February 17, 2005

MBA Portfolio Surprises Pros

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The Johnson School of Management is raising eyebrows in investment circles nationwide after its student-managed Cayuga MBA fund posted nearly 20 percent growth for the second consecutive year, vastly outperforming comparable professionally managed funds.

Last year’s 18.6 percent return follows a 19.2 percent return in 2003. Over the same two years, the Hedge Fund Return Index (an index of comparable funds) posted returns of .33 and -2.38 percent, respectively.

The Cayuga MBA fund is managed by a group of 25 students in conjunction with NBA 512: Applied Portfolio Management.

After receiving a software-generated list of stocks screened for a number of market variables, the students research them further in sector-specific committees and bring investment proposals to the group. A two-thirds majority is usually needed for approval. The students are aided by one faculty adviser and a few outside investment advisers. The fund is currently in charge of $7 million from private investors, mostly Johnson alumni.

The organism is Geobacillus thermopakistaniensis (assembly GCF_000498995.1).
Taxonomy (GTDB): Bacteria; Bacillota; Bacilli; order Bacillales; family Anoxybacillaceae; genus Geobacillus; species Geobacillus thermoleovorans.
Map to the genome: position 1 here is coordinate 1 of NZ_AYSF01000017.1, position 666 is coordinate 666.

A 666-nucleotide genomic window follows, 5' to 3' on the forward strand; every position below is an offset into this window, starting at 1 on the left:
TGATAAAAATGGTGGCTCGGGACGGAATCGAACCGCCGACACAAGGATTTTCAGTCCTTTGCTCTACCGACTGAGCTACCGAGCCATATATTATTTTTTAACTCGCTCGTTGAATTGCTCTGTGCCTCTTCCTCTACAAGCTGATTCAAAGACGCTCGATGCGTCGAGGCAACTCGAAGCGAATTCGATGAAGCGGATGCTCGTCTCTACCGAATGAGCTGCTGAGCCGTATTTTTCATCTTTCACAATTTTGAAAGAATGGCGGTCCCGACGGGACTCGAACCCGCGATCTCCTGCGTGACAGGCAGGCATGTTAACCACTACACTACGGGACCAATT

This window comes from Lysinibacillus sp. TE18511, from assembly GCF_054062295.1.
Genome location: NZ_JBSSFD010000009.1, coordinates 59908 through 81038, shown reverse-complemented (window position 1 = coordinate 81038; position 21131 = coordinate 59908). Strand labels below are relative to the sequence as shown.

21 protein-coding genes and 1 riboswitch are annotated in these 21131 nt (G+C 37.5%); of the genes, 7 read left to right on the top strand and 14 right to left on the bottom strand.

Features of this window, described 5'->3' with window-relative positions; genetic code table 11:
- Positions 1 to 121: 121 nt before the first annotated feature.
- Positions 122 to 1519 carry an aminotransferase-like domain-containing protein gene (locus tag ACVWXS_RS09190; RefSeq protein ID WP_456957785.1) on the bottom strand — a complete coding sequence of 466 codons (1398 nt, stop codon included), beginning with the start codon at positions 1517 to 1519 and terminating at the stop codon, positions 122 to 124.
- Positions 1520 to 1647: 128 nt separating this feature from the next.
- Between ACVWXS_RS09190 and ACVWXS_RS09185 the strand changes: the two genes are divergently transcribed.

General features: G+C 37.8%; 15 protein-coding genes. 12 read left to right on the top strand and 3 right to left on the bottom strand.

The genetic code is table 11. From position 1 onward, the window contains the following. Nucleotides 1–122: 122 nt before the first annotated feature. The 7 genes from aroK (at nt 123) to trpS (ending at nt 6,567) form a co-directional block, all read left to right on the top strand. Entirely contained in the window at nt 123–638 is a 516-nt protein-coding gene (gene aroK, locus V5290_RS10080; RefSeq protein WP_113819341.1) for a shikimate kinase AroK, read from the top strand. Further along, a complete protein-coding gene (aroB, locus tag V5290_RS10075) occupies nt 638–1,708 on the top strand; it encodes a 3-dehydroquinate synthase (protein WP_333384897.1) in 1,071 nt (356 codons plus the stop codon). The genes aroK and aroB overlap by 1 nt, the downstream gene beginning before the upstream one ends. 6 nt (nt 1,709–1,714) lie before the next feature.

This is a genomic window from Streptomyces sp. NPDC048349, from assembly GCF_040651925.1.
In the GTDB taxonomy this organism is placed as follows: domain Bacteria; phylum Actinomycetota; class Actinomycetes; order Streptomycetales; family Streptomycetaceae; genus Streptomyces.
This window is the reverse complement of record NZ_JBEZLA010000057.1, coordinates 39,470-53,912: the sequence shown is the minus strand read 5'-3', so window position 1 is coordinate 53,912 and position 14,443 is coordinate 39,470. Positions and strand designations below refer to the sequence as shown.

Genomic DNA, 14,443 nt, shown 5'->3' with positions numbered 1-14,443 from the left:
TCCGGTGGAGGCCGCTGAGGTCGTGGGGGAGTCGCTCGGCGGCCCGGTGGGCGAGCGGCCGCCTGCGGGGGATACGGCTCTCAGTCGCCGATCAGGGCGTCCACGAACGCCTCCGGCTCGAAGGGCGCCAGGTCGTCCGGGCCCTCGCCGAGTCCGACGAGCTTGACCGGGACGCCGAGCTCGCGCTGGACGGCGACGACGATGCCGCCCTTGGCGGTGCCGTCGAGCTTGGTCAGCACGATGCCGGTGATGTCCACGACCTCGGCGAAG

“This is performance learning,” said Randall Sawyer, public relations officer for the Johnson School. “Students are doing here at Johnson what they’ll be doing in six months at Fidelity.”

The Cayuga MBA fund is one of a growing number of hedge funds, which are different from classic mutual funds in that they not only buy stocks, but “short” them as well. That is, hedge funds also sell stocks in the expectation their prices will fall, then buy them back at lower prices, turning a profit in the process.

“The game’s always ‘buy-low, sell-high,'” said Chris Meredith grad, one of the 25 student mangers. “It doesn’t always have to be in that order.”

Because of the fund’s balance of short and long stocks, the direction of the market has no bearing on its annual profits. Meredith, who will be starting in the summer at Bear Stearns Asset Management, spoke enthusiastically about the program: “We’re using the same tools here that they use in the market to manage real money. I’m having a great time. This is job training for me.”

Because the Cayuga MBA fund program is so prominent within the Johnson school, becoming a student manager can be competitive. Each year’s 25 student managers are selected by the previous year’s on the basis of aptitude for and interest in hedge fund management. About 60 students apply for the program each year, according to Stephanie Payne MBA ’05, another of the student managers.

“Some of the people I’ve interviewed for the fund have told me that they came to the Johnson School specifically for this unique opportunity,” Payne said.

Similar student-managed funds exist at other business schools, but none with as much funds under management as Cayuga.

“The students have been thrilled with the last two years’ performance,” Payne said. “And our investors have been very pleased.”

Archived article by Ben Birnbaum
Sun Staff Writer